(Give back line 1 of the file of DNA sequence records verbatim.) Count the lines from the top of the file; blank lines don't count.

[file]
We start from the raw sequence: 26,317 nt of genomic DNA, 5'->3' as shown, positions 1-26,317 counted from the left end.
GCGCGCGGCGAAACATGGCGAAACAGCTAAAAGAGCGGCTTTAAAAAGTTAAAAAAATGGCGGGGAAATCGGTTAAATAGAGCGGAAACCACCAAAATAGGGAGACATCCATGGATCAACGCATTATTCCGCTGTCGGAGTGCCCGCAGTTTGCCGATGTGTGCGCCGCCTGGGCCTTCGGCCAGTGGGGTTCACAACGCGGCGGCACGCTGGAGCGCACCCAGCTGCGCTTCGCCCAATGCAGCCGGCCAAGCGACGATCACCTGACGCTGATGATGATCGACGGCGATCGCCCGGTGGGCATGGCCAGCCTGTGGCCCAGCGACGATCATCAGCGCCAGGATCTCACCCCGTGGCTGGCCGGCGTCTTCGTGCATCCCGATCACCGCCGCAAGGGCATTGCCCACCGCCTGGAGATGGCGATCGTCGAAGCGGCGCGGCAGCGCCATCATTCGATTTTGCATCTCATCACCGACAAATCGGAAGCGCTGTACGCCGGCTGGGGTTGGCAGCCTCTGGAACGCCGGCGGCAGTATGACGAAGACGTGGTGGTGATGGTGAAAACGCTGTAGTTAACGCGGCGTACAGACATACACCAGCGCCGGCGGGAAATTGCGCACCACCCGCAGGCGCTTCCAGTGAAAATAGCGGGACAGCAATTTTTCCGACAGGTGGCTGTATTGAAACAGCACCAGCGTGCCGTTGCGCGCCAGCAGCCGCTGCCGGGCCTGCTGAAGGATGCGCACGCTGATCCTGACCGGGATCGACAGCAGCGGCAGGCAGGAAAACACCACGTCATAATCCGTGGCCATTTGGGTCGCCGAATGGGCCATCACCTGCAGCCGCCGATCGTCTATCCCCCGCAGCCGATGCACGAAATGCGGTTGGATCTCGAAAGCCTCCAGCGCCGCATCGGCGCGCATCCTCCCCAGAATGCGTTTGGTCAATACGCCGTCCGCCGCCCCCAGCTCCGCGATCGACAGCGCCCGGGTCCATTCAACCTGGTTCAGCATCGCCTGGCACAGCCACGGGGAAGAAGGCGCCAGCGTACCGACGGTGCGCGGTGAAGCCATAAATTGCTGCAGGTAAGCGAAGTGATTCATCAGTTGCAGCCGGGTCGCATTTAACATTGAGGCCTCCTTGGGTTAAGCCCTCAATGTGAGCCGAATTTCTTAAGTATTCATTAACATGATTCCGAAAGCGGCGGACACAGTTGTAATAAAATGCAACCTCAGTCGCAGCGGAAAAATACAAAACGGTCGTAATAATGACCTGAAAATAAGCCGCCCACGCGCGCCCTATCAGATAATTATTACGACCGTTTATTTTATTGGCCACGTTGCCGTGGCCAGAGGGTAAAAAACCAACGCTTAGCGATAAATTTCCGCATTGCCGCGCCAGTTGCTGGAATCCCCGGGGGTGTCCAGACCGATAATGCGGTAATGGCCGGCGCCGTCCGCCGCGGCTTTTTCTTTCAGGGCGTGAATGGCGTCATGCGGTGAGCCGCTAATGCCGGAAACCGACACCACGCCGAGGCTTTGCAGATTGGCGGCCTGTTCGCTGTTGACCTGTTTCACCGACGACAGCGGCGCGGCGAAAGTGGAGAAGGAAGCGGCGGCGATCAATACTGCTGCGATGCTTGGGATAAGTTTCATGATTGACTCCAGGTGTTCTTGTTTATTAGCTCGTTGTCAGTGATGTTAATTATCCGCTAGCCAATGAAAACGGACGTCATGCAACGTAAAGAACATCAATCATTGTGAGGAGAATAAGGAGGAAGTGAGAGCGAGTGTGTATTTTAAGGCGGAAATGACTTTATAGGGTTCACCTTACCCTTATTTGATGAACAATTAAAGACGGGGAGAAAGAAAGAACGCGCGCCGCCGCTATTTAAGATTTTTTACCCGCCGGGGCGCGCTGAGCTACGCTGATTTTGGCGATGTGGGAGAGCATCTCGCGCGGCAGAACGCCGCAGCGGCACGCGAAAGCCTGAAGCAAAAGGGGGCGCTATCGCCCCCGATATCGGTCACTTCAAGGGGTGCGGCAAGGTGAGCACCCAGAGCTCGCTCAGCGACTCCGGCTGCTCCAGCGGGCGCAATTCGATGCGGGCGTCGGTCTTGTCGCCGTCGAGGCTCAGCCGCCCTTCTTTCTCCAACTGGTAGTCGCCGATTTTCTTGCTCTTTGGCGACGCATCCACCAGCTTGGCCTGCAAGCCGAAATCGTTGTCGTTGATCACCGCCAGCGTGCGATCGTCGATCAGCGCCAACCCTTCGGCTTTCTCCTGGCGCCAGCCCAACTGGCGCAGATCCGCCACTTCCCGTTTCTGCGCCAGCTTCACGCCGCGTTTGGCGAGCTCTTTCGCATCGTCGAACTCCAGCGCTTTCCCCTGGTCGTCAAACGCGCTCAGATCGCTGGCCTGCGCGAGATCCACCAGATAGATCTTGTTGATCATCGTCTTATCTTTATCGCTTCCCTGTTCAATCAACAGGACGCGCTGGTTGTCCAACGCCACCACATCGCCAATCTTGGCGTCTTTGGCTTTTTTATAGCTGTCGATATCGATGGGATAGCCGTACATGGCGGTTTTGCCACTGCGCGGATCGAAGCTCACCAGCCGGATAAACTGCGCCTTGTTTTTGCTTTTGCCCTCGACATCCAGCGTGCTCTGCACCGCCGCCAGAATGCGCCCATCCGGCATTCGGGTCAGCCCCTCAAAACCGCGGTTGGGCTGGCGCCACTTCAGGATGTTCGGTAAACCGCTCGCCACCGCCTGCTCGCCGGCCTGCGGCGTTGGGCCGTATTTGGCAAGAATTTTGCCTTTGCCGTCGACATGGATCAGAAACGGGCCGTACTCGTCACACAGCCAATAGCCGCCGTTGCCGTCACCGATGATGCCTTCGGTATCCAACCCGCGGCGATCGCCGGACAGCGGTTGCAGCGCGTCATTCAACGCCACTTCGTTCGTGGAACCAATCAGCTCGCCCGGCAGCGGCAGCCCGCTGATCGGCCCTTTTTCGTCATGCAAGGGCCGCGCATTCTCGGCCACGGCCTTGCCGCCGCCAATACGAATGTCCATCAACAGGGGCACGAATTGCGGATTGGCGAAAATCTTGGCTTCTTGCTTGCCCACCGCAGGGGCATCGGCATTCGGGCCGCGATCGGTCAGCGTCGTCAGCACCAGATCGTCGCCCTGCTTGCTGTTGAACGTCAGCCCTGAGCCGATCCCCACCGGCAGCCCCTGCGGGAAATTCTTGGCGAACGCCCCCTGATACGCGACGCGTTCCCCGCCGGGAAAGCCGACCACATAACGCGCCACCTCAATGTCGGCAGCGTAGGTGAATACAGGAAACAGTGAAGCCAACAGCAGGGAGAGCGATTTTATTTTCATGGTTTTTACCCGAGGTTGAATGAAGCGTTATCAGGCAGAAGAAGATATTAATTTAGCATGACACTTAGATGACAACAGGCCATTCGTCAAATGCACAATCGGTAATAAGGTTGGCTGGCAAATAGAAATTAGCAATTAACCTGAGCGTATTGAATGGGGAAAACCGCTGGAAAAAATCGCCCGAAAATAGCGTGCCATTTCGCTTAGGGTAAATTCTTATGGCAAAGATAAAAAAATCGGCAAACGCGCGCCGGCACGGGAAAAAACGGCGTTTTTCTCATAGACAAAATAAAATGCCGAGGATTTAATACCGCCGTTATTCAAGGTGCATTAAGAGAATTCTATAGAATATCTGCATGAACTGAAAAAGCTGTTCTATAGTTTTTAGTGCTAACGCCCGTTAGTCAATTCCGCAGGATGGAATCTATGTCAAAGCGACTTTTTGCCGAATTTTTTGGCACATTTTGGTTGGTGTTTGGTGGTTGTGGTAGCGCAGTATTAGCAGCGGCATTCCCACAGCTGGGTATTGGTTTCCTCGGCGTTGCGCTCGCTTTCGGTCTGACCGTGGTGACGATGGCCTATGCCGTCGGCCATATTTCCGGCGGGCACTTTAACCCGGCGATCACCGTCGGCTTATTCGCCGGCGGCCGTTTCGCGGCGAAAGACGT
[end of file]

We start from the raw sequence: 26,317 nt of genomic DNA, 5'->3' as shown, positions 1-26,317 counted from the left end.